In 1920, in Ocoee, Florida, white folks razed the homes, businesses, and farmlands of Black residents because they dared try to exercise the right to vote. “We don’t care ’bout your vote, lives, or livelihood. Y’all, get on way from here. Guess you gotta play with hand [we] dealt you.”

And now, you, a man raised originally in the South, would dare write those words to me? The type of thinking you’re exhibiting is exactly why we needed Affirmative Action in the first place. And still do.

My friend, your racism is on full display and it’s not becoming in the least.

You say that Black people saying “No,” to the back door is to cut off our noses to spite our faces. [withering side-eye] Saying “No,” does not mean that we will be ignore that option; it will serve our purpose as long as we deem necessary. But understand that back door compromises are never the solution. And especially not in cases involving racial inequity.

Let me be clear here. When Black folks say “No” to back door substitutes, double-dealings, and anything less than parity, we are saying squarely in the face of white supremacy that, “This ‘remedy,’ this ‘stop-gap measure,’ is not equality; it is unacceptable, and nothing less will do.”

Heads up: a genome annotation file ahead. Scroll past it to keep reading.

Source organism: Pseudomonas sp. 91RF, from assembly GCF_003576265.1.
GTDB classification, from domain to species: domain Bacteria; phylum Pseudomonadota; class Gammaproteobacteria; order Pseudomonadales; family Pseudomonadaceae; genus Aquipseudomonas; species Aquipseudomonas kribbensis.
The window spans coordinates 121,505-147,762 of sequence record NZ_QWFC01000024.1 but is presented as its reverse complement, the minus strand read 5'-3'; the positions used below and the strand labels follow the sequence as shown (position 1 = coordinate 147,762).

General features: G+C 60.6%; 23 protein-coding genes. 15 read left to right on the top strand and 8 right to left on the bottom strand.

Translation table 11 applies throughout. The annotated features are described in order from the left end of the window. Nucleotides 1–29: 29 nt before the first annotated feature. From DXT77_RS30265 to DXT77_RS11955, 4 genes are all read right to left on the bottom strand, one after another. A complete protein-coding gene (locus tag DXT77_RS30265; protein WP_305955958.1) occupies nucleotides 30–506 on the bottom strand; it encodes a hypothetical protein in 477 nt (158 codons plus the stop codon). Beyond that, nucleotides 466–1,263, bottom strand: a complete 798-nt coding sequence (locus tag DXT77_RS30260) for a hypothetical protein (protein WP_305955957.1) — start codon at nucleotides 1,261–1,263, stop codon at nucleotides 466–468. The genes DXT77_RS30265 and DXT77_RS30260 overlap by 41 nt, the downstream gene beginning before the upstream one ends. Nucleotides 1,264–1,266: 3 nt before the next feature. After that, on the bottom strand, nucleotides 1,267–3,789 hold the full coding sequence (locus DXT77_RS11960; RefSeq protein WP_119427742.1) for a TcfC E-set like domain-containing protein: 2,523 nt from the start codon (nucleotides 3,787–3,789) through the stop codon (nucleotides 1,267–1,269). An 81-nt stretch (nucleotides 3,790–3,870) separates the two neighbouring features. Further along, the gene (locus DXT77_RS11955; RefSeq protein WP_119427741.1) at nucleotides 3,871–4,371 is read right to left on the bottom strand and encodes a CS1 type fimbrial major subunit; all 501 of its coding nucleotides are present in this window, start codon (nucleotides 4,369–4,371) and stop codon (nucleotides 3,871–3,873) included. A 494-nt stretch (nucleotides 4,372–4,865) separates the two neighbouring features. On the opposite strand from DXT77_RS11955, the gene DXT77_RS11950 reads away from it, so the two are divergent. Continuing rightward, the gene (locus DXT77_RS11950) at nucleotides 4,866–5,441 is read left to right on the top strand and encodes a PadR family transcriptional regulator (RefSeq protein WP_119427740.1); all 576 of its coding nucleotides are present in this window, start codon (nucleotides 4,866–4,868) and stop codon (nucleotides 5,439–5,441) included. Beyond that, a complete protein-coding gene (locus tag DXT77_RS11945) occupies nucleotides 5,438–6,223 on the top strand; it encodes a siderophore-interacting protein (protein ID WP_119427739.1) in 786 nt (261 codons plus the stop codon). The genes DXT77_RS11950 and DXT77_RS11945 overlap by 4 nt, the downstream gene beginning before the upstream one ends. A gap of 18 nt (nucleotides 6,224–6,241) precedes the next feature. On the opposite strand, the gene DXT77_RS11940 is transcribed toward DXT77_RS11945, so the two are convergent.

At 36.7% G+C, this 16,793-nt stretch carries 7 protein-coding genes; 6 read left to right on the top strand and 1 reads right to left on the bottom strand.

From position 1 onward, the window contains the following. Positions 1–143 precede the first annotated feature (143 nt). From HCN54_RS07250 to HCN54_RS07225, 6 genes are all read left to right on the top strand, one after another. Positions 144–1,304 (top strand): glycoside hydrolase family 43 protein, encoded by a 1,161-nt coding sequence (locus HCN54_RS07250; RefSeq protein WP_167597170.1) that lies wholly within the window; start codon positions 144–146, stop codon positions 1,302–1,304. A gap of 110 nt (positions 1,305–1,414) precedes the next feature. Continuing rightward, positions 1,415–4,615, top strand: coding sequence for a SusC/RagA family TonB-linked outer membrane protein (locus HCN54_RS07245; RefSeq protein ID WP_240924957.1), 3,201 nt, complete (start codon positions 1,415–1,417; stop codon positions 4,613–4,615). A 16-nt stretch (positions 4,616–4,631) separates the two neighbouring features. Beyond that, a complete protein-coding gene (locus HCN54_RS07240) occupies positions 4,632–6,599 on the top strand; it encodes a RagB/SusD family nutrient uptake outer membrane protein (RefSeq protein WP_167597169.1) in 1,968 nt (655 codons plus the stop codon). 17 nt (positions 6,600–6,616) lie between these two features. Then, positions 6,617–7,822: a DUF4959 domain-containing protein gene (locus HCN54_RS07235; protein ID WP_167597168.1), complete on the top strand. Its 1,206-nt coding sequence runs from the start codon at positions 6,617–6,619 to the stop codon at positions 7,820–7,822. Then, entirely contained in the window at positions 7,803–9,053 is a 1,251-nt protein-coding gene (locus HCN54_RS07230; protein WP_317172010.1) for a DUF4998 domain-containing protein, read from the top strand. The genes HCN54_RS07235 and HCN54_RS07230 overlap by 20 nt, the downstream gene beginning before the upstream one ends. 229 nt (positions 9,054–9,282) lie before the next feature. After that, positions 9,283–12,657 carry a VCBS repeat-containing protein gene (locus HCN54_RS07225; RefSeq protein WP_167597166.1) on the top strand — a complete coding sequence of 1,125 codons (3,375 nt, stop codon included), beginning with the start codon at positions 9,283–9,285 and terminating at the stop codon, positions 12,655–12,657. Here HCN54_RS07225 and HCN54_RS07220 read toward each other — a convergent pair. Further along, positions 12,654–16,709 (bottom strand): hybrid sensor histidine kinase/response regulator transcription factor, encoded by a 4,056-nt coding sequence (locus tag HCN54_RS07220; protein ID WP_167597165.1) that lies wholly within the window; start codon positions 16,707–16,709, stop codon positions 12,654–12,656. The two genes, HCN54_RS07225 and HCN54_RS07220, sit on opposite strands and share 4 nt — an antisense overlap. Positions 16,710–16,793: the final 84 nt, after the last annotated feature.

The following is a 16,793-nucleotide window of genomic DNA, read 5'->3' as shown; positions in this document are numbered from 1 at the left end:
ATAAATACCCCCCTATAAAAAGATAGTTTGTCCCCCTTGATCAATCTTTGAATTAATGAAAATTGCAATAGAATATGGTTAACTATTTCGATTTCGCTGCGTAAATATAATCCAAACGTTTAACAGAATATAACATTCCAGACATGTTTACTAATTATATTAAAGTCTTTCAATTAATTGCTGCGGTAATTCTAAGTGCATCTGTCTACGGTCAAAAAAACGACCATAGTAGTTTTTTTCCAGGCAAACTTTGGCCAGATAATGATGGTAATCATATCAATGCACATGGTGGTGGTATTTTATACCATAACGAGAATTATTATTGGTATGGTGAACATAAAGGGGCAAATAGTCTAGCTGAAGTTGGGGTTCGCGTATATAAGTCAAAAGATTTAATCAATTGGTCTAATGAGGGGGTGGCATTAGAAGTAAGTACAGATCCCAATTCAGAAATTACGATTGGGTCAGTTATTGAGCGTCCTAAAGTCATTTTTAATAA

You write that ” . . . white people need to redouble their efforts.” Mm, not quite. America has mastered oppressing Black, Indigenous, and People of Color. It has been successful at it for all of this country’s history and has been a model for regimes the world over. White folks, in general, need a new strategy, a new system, one that upholds racial equity and inclusion at its core, not white supremacy.

Black people have been telling you guys the truth about what has been happening on these shores for over 400 years. And still, a large portion of you simply do not want to acknowledge how lives have been and continue to be ruined due to a dysfunctional self-love and a rapacious appetite of Biblical proportions for more.

Some of you need to have an honest talk amongst yourselves. Those who know need to teach, and those who are unaware need to listen. I only hope this eventual catalyst will not be presented with a “Here’s how it benefits you, too” sales pitch. White folks are at the top of America’s food chain and social caste. Isn’t it enough to possess and exercise every imaginable inalienable right because of the color of your skin? We just want to stop imagining about a life with those rights and live freely with them for ourselves.

Circling back to your previous analogy of Black folks playing the hand we’re dealt. We have fought to get a seat at the table. Now that we’re here, the folks in power need to stop dealing from the bottom of the deck and play fair.

Love one another.